How to Survive this Brave New World

It’s becoming increasingly difficult to anticipate how the market will react to outside forces. For example, how low will crude oil values drop before foreign producers such as Russia and the Middle East reduce production? How is this going to affect their economies in an already troubled domestic period? Will export demand for beef, grains and oilseeds be negatively or positively impacted?

farmlandMany parts of Europe are moving into recession. It is rumored Japan is slipping into a recession, and everyone is concerned China’s economy is slowing down too. This leads to a bigger question—will the U.S. economy have the strength to keep pulling the world along, or will the global bearishness be more negative than our positive impact? If Washington becomes even more dysfunctional over the next two years, is it bullish or bearish for agricultural commodities?

The list of questions and concerns goes on. I sometimes feel like a dog chasing its tail. I’m sure the domestic and international environments are prompting many producers to alter their marketing plans. They’re not excited about taking on new challenges and would rather focus on maintaining what they have to stay above water. As a result, I believe domestic cattle producers will not aggressively expand despite record prices. Rather, modest expansion will occur in the live hog and chickens sectors because of the faster production cycle. 

When it comes to corn versus soybeans, I still hear strong rumblings that unless December 2015 corn rallies back to an on-farm selling price above $4.50, many producers would rather take less cash flow risk and sell November 2015 soybeans closer to $10. With cotton prices under pressure, it’s going to add more fuel to increasing the soybean acre fire in the South. It all comes down to the weather next spring and summer. If weather is good, prices are going lower; if it is bad, prices are going higher.

What are some future implications of these price moves?

1. It’s only a matter of time before the financial pitch cuts crude oil production. Don’t be surprised to see crude above $120 within two years.

2. The rise in crude oil and subsequent stress on consumer demand will occur about the time the increase in global supplies of pork, chicken and, to some extent, beef hit the market. Look at putting a floor under the second half of 2016 to early 2017 prices in the first half of 2015.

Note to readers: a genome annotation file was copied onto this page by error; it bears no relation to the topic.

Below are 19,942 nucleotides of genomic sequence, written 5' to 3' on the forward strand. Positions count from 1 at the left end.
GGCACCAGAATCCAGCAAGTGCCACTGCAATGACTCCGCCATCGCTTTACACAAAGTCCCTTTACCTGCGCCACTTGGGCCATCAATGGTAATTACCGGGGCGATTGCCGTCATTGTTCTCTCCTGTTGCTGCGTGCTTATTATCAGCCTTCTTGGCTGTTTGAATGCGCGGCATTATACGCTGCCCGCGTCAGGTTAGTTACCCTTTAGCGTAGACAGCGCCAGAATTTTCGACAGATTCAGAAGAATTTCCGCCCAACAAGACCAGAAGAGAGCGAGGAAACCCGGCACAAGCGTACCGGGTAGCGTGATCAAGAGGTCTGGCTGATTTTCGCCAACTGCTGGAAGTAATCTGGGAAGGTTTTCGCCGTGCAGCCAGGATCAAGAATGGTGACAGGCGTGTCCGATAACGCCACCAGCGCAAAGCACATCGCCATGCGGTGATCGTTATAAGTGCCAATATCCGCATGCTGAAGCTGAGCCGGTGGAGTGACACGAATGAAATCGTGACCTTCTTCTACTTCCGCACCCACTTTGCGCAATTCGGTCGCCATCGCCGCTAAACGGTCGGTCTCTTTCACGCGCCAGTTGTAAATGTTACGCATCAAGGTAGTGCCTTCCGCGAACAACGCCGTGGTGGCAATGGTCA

3. The corn and soybean complexes are now range-bound and looking for solid fundamental confirmation of planted acres and production for 2015. It could go either way, but the odds suggest with trend-line yields, corn carryover will remain high for 2015 and soybean carryover will explode. Strong price protection for soybeans should be a producer’s first priority. Corn can be more seasonally based but still flexible enough to benefit from a spring or summer bullish yield reduction event.

4. There are times when the fundamentals become confusing and make it hard to know what to do. When this happens, monitor technical action and set back to remember why you’re in the markets. I write these market outlook columns to help producers manage their price risk exposure and avoid the pit of high costs and low prices that create panic. Looking forward, market volatility and anxiety are here to say. Using a flexible marketing plan is the only way to maintain sanity. Exactly how to integrate options, futures and the cash markets is really an individual plan; no one process fits all situations.

Any opinions expressed herein are subject to change without notice. There is a significant risk of loss in trading futures and options, and trading might not be suitable for all investors. Those acting on this information are responsible for their actions. 

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